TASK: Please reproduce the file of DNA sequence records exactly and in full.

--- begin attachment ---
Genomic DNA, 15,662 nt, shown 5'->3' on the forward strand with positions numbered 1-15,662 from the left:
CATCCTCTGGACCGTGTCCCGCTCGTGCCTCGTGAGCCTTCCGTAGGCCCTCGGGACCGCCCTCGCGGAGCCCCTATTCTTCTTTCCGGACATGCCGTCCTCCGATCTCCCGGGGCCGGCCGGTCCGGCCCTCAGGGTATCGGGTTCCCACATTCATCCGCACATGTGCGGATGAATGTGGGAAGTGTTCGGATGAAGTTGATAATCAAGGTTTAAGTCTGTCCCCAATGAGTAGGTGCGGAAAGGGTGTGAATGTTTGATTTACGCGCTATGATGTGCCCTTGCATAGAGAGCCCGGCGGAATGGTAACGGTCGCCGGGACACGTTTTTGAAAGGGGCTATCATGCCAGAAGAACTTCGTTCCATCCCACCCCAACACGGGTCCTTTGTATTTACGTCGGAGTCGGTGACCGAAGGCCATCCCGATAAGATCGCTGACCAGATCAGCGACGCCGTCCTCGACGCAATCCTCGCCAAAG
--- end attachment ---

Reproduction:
Genomic DNA, 15,662 nt, shown 5'->3' on the forward strand with positions numbered 1-15,662 from the left:
CATCCTCTGGACCGTGTCCCGCTCGTGCCTCGTGAGCCTTCCGTAGGCCCTCGGGACCGCCCTCGCGGAGCCCCTATTCTTCTTTCCGGACATGCCGTCCTCCGATCTCCCGGGGCCGGCCGGTCCGGCCCTCAGGGTATCGGGTTCCCACATTCATCCGCACATGTGCGGATGAATGTGGGAAGTGTTCGGATGAAGTTGATAATCAAGGTTTAAGTCTGTCCCCAATGAGTAGGTGCGGAAAGGGTGTGAATGTTTGATTTACGCGCTATGATGTGCCCTTGCATAGAGAGCCCGGCGGAATGGTAACGGTCGCCGGGACACGTTTTTGAAAGGGGCTATCATGCCAGAAGAACTTCGTTCCATCCCACCCCAACACGGGTCCTTTGTATTTACGTCGGAGTCGGTGACCGAAGGCCATCCCGATAAGATCGCTGACCAGATCAGCGACGCCGTCCTCGACGCAATCCTCGCCAAAG